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From "Sangjin Lee (JIRA)" <j...@apache.org>
Subject [jira] [Commented] (HBASE-17018) Spooling BufferedMutator
Date Tue, 20 Dec 2016 00:46:58 GMT

    [ https://issues.apache.org/jira/browse/HBASE-17018?page=com.atlassian.jira.plugin.system.issuetabpanels:comment-tabpanel&focusedCommentId=15762788#comment-15762788

Sangjin Lee commented on HBASE-17018:

I am supportive of the design (obviously) as I consulted with Joep and provided feedback.
I like the overall approach and the proposed WIP patch.

I went over the patch at a high level and I do have several comments and questions.
What's not entirely clear to me from the patch is exactly how the state transition will occur,
especially how it will transition out of BAD into TRANSITIONING or GOOD. Maybe that is still
TODO? Did I read that right? We talked offline about attempting flushing periodically if it
is in a bad state to probe the state of the HBase cluster. One idea we could use is to use
the ExceptionListener/RetriesExhaustedWithDetailsException/mayHaveClusterIssues.

Also, we want to think about under what condition we transition from GOOD to BAD. I still
think the exception listener has a lot of value as it can tell us (more) about the cluster
status. We should see if we can utilize the exception listener in determining whether to transition.
We should also tune the timeout value to the same timeout value we're willing to wait for
these operations so that in most cases we would detect the timeout in the form of an exception
coming from the underlying {{BufferedMutatorImpl}} with the proper exception listener.

In {{SpoolingBufferedMutatorProcessor.call()}}, I'm not quite sure how useful the two-tiered
timeout setup is. It appears that the overall timeout is something like 100 seconds, but we
divide it with finer-grained 1-second timed waits and keep looping until we exhaust the overall
timeout. Is it truly necessary? Do we gain value by having the two-tiered mechanism? Since
this is all done in the same single thread, it's not like the thread will do anything other
than looping right back onto {{future.get()}} on the same submission. IMO, this seems to be
adding more complexity than is needed with not much payoff. Why not simply have a single timeout
with the desired overall timeout? That would make this much simpler without losing any flexibility.

Somewhat related to the above, I'd like to see the submission state used more explicitly in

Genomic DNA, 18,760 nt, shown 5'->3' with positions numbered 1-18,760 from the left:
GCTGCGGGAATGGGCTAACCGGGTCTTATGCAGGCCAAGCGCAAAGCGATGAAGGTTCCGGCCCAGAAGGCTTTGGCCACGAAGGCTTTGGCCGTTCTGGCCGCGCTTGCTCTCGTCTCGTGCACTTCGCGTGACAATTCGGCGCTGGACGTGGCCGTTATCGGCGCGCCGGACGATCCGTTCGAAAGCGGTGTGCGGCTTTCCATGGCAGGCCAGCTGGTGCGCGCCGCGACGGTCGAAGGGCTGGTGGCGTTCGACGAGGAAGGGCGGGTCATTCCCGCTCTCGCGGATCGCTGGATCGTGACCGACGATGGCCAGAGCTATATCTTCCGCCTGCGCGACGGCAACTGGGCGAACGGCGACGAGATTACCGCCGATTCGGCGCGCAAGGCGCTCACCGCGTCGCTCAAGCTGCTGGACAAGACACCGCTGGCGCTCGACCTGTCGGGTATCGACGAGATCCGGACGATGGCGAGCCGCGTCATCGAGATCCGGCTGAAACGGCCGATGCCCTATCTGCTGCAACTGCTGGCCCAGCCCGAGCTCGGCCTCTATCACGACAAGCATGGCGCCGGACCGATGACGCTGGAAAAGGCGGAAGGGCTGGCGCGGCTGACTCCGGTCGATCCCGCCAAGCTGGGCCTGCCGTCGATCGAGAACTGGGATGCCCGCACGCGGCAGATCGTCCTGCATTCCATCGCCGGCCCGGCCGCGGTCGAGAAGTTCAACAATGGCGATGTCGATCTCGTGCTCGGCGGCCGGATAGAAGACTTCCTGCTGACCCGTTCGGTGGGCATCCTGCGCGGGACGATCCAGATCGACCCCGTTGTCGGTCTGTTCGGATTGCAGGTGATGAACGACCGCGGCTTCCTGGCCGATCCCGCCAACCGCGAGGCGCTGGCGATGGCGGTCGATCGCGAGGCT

that method. Currently a bad state and a subsequent behavior difference are implied by {{timeout
== 0}}. Instead, it might be great if we explicitly use the state from the coordinator to
do different things (e.g. {{coordinator.getState()}} instead of {{coordinator.getTimeout()}}).
We can add things like the timeout value into the state enum so the state becomes more useful.

Regarding the out-of-order mutate calls with respect to flushes, one idea might be to extend
the {{BlockingQueue}} (specifically override {{put()}}) so that each {{put()}} call can handle
the flush count synchronously and internally as part of the call. Then we may be able to eliminate
the need for handling out-of-order mutate calls and thus simplify further.

> Spooling BufferedMutator
> ------------------------
>                 Key: HBASE-17018
>                 URL: https://issues.apache.org/jira/browse/HBASE-17018
>             Project: HBase
>          Issue Type: New Feature
>            Reporter: Joep Rottinghuis
>         Attachments: HBASE-17018.master.001.patch, HBASE-17018.master.002.patch, HBASE-17018.master.003.patch,
HBASE-17018SpoolingBufferedMutatorDesign-v1.pdf, YARN-4061 HBase requirements for fault tolerant
> For Yarn Timeline Service v2 we use HBase as a backing store.
> A big concern we would like to address is what to do if HBase is (temporarily) down,
for example in case of an HBase upgrade.
> Most of the high volume writes will be mostly on a best-effort basis, but occasionally
we do a flush. Mainly during application lifecycle events, clients will call a flush on the
timeline service API. In order to handle the volume of writes we use a BufferedMutator. When
flush gets called on our API, we in turn call flush on the BufferedMutator.
> We would like our interface to HBase be able to spool the mutations to a filesystems
in case of HBase errors. If we use the Hadoop filesystem interface, this can then be HDFS,
gcs, s3, or any other distributed storage. The mutations can then later be re-played, for
example through a MapReduce job.

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